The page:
Coming off back-to-back All-Pro seasons with 238 catches for 2,927 yards and 29 touchdowns since 2020, Adams is arguably the best wide receiver in the league. He’s going to change the way opponents game plan for the Raiders. The 29-year-old will certainly draw double-teams, which creates more space for tight end Darren Waller and wideout Hunter Renfrow.
If the opposing safeties have to help cover a trio of playmakers downfield, running backs Josh Jacobs and Kenyan Drake could break off big gains if they’re able to get through first-level defenders on the ground, which leads to a discussion about the club’s glaring needs.
Yes, the front office has more work to do, specifically on the offensive and defensive lines with another savvy defensive back who can play in center field and in the slot within Patrick Graham’s scheme.
Anyone concerned about the Raiders’ remaining roster holes hasn’t paid attention to the front office’s meticulousness up until this point or the need to spend strategically as they manipulate the salary cap with Maxx Crosby’s four-year, $94 million extension on the books, Adams signing a five-year, $141.3 million contract and Carr’s new deal likely coming up on the agenda.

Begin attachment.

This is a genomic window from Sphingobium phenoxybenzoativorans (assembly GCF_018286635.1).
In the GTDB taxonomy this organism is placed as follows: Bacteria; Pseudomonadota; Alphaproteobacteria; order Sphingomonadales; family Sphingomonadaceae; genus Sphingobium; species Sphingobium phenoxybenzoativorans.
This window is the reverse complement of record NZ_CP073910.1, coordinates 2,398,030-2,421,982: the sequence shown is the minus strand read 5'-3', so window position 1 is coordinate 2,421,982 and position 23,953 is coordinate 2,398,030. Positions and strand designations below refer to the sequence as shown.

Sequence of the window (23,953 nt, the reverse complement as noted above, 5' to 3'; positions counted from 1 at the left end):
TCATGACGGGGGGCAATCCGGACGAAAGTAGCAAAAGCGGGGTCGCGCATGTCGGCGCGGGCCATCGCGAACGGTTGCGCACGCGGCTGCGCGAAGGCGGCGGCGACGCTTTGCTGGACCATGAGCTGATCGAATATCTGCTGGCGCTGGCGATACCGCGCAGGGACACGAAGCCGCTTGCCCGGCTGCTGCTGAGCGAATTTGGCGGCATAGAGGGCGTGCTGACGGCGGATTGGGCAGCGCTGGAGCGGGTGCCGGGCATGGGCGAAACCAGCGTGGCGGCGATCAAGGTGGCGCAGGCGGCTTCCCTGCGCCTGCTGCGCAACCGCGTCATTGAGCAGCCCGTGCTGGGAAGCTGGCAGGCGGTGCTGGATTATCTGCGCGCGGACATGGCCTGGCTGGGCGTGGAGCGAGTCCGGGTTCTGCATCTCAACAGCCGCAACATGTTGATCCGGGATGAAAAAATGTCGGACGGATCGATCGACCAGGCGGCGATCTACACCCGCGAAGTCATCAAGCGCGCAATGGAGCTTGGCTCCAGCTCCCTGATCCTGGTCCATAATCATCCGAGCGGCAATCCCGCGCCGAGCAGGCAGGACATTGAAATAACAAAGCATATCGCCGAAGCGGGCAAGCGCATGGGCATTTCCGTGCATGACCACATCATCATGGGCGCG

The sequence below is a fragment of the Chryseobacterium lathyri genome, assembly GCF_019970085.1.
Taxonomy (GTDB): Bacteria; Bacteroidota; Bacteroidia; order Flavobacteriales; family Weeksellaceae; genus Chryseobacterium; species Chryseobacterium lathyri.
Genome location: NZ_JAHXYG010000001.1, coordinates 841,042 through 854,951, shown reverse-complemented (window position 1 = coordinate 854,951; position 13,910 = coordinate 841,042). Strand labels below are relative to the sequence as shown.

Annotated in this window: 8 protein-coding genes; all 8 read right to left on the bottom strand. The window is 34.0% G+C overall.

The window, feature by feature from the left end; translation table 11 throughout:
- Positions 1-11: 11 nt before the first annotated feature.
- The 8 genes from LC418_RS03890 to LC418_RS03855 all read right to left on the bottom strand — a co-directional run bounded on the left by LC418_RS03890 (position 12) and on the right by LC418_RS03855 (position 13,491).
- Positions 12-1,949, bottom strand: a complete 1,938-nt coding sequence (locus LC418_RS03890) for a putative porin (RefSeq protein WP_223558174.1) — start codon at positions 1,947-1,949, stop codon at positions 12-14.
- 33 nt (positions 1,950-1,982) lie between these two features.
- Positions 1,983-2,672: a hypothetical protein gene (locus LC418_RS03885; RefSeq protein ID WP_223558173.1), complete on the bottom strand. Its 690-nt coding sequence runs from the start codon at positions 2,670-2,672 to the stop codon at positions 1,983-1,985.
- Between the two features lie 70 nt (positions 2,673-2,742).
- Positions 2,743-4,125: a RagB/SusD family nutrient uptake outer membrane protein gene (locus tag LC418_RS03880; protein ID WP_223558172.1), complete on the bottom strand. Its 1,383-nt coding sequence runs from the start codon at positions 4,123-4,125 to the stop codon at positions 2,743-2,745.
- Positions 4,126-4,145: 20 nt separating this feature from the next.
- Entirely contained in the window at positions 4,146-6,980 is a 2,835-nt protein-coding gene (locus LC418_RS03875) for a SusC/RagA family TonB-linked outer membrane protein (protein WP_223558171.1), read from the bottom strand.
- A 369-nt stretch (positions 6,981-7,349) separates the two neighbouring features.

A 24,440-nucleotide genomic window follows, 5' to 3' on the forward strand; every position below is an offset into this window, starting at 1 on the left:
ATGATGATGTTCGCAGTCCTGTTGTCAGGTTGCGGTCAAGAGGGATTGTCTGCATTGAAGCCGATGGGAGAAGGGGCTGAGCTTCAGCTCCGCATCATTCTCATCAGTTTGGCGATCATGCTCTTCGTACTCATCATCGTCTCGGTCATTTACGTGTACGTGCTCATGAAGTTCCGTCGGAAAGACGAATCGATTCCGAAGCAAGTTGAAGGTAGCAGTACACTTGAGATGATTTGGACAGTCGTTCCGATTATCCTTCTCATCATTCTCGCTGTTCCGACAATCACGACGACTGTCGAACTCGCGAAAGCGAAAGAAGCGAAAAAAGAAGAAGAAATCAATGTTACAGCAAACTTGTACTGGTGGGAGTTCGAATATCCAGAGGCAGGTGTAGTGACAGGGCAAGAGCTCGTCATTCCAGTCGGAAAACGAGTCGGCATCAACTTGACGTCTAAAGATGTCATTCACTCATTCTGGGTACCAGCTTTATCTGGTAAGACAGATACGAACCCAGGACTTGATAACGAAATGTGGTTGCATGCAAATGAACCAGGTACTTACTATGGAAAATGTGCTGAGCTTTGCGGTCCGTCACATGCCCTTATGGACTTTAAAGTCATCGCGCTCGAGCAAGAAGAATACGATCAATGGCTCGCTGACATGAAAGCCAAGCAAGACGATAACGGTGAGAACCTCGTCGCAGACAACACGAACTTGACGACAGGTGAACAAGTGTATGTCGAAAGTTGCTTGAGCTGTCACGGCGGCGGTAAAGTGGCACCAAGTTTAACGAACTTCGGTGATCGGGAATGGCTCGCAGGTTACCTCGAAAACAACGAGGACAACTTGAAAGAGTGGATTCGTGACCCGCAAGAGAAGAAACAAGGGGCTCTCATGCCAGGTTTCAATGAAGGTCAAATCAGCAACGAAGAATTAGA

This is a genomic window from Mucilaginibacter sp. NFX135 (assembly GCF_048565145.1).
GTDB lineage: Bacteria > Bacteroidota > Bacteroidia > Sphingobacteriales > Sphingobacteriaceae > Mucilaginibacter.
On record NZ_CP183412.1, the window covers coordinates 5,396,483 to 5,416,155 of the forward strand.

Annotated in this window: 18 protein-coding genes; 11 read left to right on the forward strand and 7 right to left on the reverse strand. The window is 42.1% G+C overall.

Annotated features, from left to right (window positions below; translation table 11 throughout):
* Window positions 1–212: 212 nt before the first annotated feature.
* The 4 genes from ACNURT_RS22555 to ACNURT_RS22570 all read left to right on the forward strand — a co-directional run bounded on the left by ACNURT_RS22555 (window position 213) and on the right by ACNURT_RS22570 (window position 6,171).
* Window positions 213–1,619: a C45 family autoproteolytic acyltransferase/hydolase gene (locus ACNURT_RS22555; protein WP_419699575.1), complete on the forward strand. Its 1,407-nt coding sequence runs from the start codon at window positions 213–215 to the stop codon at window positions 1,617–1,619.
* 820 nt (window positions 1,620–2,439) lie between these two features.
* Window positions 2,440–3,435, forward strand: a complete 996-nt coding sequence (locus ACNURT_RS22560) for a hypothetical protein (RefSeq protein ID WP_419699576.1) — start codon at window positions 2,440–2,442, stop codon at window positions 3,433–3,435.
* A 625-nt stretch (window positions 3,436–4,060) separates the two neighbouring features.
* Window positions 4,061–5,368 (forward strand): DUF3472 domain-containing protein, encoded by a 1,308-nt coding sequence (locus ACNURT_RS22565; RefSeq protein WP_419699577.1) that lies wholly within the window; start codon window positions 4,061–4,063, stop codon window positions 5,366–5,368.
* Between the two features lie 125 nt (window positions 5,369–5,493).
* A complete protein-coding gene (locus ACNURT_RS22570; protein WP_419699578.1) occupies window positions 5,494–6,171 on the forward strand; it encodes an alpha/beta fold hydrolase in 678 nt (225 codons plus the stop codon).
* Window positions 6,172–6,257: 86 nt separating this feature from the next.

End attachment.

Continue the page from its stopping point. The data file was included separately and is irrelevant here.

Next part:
With Jones and Adams creating some buzz, Vegas will likely prioritize quality free agents who would accept less money to take on specific roles alongside high-level talent. Perhaps players on the market with past connections to Graham or McDaniels fall into that category.